Saturday, January 2, 2010

Seattle Art 2009: Last Year's Best

by Stephen Cummings

Trying to find good art tends to mean wading through at a lot of crap. Ok ok, maybe 'crap' is too harsh. (But not always.) Let's go with Dan Britton's phrase: "a veritable sea of mediocrity." Fortunately though, there are those rare gifts that bubble to the top and make all the year's searching worthwhile. Here's what stands out from Seattle's exhibition scene in 2009, a smattering of artists, shows, and individual works, in no particular order.

Eric Elliott

Eric Elliott, Ficus, 2008

His show at James Harris may have gotten Art in America's attention, but I prefer the work from the Tacoma Biennial. There was something slightly awkward about those little paintings that seemed to have tempered in the more recent show. No matter though. Elliott's paintings manage to be alluring even at the times they fall a little short. (How does he do that?) Each is a fascinating play of surface, image, and atmosphere, built with obsessive consideration. These are paintings that'll make you want to paint, and glaring examples of why you can't just look at art in books.

Gala Bent

Gala Bent, Party Pooper

She was also in that biennial. And flew solo at 4Culture. And was in that thing at SAM Gallery. Basically, Gala Bent kept popping up everywhere. And those weird whimsical watercolors do grab your attention. I don't know what world these images come from, but improbable arrays of hair and geometric conglomerations featuring odd creatures in bright yet modest colors prove there's something to be said for the fantastic — and the naked pencil line.

Oh, and she had a Stranger cover too.

Tim Roda: Recent Photographs

Tim Roda, #163, 2008

Speaking of crazy fantastic. (That's 'fantastic' in the imaginationland sense, not the woo-hoo! sense, by the way.) This series of photographs at Greg Kucera Gallery recalls those crazy orientalist paintings by the likes of Sir Lawrence Alma-Tadema and Jean-Léon Gérôme, except these are a lot more crazy (and not so haughty-imperialist naive). My only complaint about the show was the unnecessarily craggily cropped prints. It's as though Roda didn't trust the work to be unruly enough on its own, so he decided to make it literally rough around the edges. Lame. That aside though, the tension of quasi-disturbing meets playful innocence is really something to see. And that he can achieve the same effect through both elaborate costuming and design, and pure value composition, is all the more impressive.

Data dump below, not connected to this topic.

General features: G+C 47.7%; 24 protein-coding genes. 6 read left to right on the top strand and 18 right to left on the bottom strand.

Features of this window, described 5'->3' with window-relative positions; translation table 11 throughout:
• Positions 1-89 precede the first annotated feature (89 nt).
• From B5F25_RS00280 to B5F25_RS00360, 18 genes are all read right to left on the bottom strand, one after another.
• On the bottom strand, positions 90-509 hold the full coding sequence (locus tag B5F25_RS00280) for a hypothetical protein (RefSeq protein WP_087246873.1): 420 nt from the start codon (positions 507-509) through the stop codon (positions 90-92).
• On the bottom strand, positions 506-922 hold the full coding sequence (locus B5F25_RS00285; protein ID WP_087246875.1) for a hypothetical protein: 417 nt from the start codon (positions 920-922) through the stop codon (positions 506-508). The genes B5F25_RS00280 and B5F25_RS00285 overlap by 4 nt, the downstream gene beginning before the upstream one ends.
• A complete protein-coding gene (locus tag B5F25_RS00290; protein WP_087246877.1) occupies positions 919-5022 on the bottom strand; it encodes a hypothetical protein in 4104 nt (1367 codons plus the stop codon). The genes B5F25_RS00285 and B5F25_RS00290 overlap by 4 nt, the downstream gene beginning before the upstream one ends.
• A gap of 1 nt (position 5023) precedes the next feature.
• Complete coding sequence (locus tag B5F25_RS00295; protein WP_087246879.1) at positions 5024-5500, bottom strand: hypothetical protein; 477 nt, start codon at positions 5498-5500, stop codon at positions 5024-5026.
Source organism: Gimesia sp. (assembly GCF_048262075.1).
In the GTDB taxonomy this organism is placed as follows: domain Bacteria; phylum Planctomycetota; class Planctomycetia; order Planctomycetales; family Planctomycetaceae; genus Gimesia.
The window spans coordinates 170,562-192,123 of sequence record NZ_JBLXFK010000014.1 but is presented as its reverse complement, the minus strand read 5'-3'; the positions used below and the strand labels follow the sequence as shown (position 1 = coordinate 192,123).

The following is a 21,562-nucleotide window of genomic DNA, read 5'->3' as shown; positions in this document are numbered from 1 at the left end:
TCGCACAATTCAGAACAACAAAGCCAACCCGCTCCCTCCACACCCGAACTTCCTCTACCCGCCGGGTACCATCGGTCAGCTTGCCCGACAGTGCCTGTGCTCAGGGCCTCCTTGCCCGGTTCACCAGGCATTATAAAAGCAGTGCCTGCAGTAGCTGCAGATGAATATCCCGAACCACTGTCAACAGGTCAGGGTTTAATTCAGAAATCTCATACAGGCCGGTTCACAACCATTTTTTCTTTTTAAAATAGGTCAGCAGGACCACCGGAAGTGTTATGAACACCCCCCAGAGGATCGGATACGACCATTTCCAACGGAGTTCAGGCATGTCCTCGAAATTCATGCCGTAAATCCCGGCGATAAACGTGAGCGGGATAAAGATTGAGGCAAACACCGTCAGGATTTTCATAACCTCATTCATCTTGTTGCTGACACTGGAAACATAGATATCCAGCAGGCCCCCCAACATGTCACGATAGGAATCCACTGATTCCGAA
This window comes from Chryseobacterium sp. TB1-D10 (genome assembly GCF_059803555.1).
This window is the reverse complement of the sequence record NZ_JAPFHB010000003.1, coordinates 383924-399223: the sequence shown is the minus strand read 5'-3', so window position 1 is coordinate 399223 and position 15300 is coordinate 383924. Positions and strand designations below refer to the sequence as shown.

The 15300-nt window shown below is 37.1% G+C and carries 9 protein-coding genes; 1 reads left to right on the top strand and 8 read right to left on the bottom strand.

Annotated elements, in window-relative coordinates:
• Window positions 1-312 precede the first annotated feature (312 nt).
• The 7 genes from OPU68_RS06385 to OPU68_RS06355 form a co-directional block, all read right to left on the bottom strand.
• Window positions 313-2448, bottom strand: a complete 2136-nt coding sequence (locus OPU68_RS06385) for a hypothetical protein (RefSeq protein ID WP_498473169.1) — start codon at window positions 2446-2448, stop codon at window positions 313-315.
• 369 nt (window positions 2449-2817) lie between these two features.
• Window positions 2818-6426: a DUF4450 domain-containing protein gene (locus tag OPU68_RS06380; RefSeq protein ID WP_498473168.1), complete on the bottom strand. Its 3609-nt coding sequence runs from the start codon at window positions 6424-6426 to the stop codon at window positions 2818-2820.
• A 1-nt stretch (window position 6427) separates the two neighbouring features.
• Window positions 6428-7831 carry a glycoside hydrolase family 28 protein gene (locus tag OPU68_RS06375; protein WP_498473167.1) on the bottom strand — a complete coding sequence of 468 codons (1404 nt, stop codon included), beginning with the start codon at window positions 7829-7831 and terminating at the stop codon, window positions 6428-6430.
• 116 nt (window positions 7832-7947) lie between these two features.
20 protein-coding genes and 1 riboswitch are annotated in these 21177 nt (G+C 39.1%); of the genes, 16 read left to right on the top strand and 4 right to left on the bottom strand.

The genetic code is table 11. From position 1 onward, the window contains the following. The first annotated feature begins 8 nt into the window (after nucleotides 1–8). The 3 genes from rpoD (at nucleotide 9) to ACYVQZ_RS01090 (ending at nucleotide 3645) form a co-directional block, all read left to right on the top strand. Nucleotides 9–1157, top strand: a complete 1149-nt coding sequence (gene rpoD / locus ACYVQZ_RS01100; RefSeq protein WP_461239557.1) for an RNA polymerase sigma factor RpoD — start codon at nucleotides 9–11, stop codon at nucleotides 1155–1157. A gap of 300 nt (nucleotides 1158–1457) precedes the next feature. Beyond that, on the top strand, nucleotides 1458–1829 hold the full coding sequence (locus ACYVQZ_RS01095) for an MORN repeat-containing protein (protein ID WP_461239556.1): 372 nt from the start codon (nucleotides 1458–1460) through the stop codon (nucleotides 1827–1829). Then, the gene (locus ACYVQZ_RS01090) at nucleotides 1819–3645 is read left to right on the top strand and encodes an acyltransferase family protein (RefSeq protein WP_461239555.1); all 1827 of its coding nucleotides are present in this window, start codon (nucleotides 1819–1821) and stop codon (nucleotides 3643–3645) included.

Partly How Things Grow Cold

I hesitate to come right out and say it, but this was maybe the best. Ben Waterman's installation in the University of Washington CMA Gallery was a baffling arrangement of constructed platforms, video, and dirt. So baffling, in fact, that it was difficult to tell where the work began and where it ended. Could it be the recorded event, the installation, the gallery talk were all one and the same piece? Waterman, I think, likes to blur those lines. Or maybe he just finds the distinctions irrelevant. One thing is clear though: anyone who heard Ben Waterman speak that night, was in the presence of something exceptional.

Bob Yeaw: BFA Exhibition

Bob Yeaw, vessels, 2009

In the same gallery, a few months later, Bob Yeaw invited guests to have a drink. Described as a connoisseur, Yeaw clearly takes pleasure in the things he does, in this case, using his exhibition of gorgeous ceramic vessels as an opportunity to provide hospitality — in the form of fine barbecue and scotch — to everyone in attendance. A not uncongested affair, it still managed to remain intimate. Blame the rigorous attention to detail for making it possible.

Alexander Calder: A Balancing Act

Excruciatingly dull title notwithstanding, this had to be the best museum show of the year. I've already written fairly effusively on the subject, so I won't say much, but it was refreshing to see something this substantial at SAM.


Mark Calderon, Nocturne, 2007

This bronze by Mark Calderon stared at me from a pedestal in Kucera for months. It set the bar too high serving as bait for Calderon's solo show in late summer, but the disappointment at its counterparts doesn't diminish the power of this sly, ominous phantasm.

A Little Painting with No Official Title

Anne Petty, painting, 2009

Anne Petty has glimmers of excellence. If you saw her work at the Henry in May, forget about it. She's at her best on a small scale, where she can't overwork or overthink. (It's why her watercolors turn out so well.) I was lucky enough last year to acquire this particular painting, and it may just be the new favorite in my collection.


  1. Thanks Stephen! : ) And nicely done.

  2. Thanks for coming to my show! I'm glad you enjoyed it. Feel free to link to my website in your article if you like: